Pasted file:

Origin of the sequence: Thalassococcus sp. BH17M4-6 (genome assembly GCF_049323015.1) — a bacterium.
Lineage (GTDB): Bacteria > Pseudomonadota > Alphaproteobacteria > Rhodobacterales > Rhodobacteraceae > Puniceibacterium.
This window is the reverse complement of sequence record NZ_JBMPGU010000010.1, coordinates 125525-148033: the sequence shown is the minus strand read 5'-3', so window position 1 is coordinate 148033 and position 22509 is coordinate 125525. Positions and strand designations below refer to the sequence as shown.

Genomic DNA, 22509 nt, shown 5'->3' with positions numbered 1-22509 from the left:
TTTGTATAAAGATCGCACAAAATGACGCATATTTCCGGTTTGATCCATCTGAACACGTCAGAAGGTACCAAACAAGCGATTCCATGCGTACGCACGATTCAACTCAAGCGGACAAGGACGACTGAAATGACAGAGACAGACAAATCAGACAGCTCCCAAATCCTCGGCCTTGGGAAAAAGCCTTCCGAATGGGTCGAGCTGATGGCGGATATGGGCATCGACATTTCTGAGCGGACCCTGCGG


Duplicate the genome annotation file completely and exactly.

Origin of the sequence: Thalassococcus sp. BH17M4-6 (genome assembly GCF_049323015.1) — a bacterium.
Lineage (GTDB): Bacteria > Pseudomonadota > Alphaproteobacteria > Rhodobacterales > Rhodobacteraceae > Puniceibacterium.
This window is the reverse complement of sequence record NZ_JBMPGU010000010.1, coordinates 125525-148033: the sequence shown is the minus strand read 5'-3', so window position 1 is coordinate 148033 and position 22509 is coordinate 125525. Positions and strand designations below refer to the sequence as shown.

Genomic DNA, 22509 nt, shown 5'->3' with positions numbered 1-22509 from the left:
TTTGTATAAAGATCGCACAAAATGACGCATATTTCCGGTTTGATCCATCTGAACACGTCAGAAGGTACCAAACAAGCGATTCCATGCGTACGCACGATTCAACTCAAGCGGACAAGGACGACTGAAATGACAGAGACAGACAAATCAGACAGCTCCCAAATCCTCGGCCTTGGGAAAAAGCCTTCCGAATGGGTCGAGCTGATGGCGGATATGGGCATCGACATTTCTGAGCGGACCCTGCGG